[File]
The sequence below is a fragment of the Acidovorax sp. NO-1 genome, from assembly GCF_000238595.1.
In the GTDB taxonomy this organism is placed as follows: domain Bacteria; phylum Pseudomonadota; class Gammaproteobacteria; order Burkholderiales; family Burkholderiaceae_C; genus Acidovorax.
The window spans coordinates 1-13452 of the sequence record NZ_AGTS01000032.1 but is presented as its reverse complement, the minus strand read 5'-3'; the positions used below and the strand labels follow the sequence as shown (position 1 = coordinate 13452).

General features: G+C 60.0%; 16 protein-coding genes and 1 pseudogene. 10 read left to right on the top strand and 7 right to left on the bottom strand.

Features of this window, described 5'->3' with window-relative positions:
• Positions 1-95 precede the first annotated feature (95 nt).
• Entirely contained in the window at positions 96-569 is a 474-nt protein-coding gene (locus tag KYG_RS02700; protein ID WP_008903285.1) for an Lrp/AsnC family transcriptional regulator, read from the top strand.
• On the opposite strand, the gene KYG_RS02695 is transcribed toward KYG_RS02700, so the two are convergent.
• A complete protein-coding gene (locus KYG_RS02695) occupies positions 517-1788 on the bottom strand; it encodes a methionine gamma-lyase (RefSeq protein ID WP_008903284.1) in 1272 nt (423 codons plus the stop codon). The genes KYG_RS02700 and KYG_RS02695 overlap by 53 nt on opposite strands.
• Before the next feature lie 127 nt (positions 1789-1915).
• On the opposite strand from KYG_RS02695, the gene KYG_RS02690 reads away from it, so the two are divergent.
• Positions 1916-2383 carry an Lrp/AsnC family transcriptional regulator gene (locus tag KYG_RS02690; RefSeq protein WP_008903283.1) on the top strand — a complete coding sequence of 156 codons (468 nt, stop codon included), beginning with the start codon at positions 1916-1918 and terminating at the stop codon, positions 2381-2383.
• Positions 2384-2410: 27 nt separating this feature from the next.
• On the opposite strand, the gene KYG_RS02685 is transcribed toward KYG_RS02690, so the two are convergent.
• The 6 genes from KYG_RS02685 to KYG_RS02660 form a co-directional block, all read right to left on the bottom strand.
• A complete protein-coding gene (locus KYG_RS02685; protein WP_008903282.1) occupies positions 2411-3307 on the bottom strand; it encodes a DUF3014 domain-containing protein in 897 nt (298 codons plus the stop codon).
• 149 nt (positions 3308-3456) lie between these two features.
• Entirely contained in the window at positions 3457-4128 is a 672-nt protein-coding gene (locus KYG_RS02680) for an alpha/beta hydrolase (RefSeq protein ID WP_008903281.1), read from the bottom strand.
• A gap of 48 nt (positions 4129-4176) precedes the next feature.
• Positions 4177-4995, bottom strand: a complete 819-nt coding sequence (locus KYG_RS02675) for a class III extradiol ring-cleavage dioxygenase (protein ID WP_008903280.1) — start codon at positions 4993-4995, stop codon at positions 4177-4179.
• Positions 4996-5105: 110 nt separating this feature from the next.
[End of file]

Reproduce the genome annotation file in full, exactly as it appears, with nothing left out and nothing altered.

The sequence below is a fragment of the Acidovorax sp. NO-1 genome, from assembly GCF_000238595.1.
In the GTDB taxonomy this organism is placed as follows: domain Bacteria; phylum Pseudomonadota; class Gammaproteobacteria; order Burkholderiales; family Burkholderiaceae_C; genus Acidovorax.
The window spans coordinates 1-13452 of the sequence record NZ_AGTS01000032.1 but is presented as its reverse complement, the minus strand read 5'-3'; the positions used below and the strand labels follow the sequence as shown (position 1 = coordinate 13452).

General features: G+C 60.0%; 16 protein-coding genes and 1 pseudogene. 10 read left to right on the top strand and 7 right to left on the bottom strand.

Features of this window, described 5'->3' with window-relative positions:
• Positions 1-95 precede the first annotated feature (95 nt).
• Entirely contained in the window at positions 96-569 is a 474-nt protein-coding gene (locus tag KYG_RS02700; protein ID WP_008903285.1) for an Lrp/AsnC family transcriptional regulator, read from the top strand.
• On the opposite strand, the gene KYG_RS02695 is transcribed toward KYG_RS02700, so the two are convergent.
• A complete protein-coding gene (locus KYG_RS02695) occupies positions 517-1788 on the bottom strand; it encodes a methionine gamma-lyase (RefSeq protein ID WP_008903284.1) in 1272 nt (423 codons plus the stop codon). The genes KYG_RS02700 and KYG_RS02695 overlap by 53 nt on opposite strands.
• Before the next feature lie 127 nt (positions 1789-1915).
• On the opposite strand from KYG_RS02695, the gene KYG_RS02690 reads away from it, so the two are divergent.
• Positions 1916-2383 carry an Lrp/AsnC family transcriptional regulator gene (locus tag KYG_RS02690; RefSeq protein WP_008903283.1) on the top strand — a complete coding sequence of 156 codons (468 nt, stop codon included), beginning with the start codon at positions 1916-1918 and terminating at the stop codon, positions 2381-2383.
• Positions 2384-2410: 27 nt separating this feature from the next.
• On the opposite strand, the gene KYG_RS02685 is transcribed toward KYG_RS02690, so the two are convergent.
• The 6 genes from KYG_RS02685 to KYG_RS02660 form a co-directional block, all read right to left on the bottom strand.
• A complete protein-coding gene (locus KYG_RS02685; protein WP_008903282.1) occupies positions 2411-3307 on the bottom strand; it encodes a DUF3014 domain-containing protein in 897 nt (298 codons plus the stop codon).
• 149 nt (positions 3308-3456) lie between these two features.
• Entirely contained in the window at positions 3457-4128 is a 672-nt protein-coding gene (locus KYG_RS02680) for an alpha/beta hydrolase (RefSeq protein ID WP_008903281.1), read from the bottom strand.
• A gap of 48 nt (positions 4129-4176) precedes the next feature.
• Positions 4177-4995, bottom strand: a complete 819-nt coding sequence (locus KYG_RS02675) for a class III extradiol ring-cleavage dioxygenase (protein ID WP_008903280.1) — start codon at positions 4993-4995, stop codon at positions 4177-4179.
• Positions 4996-5105: 110 nt separating this feature from the next.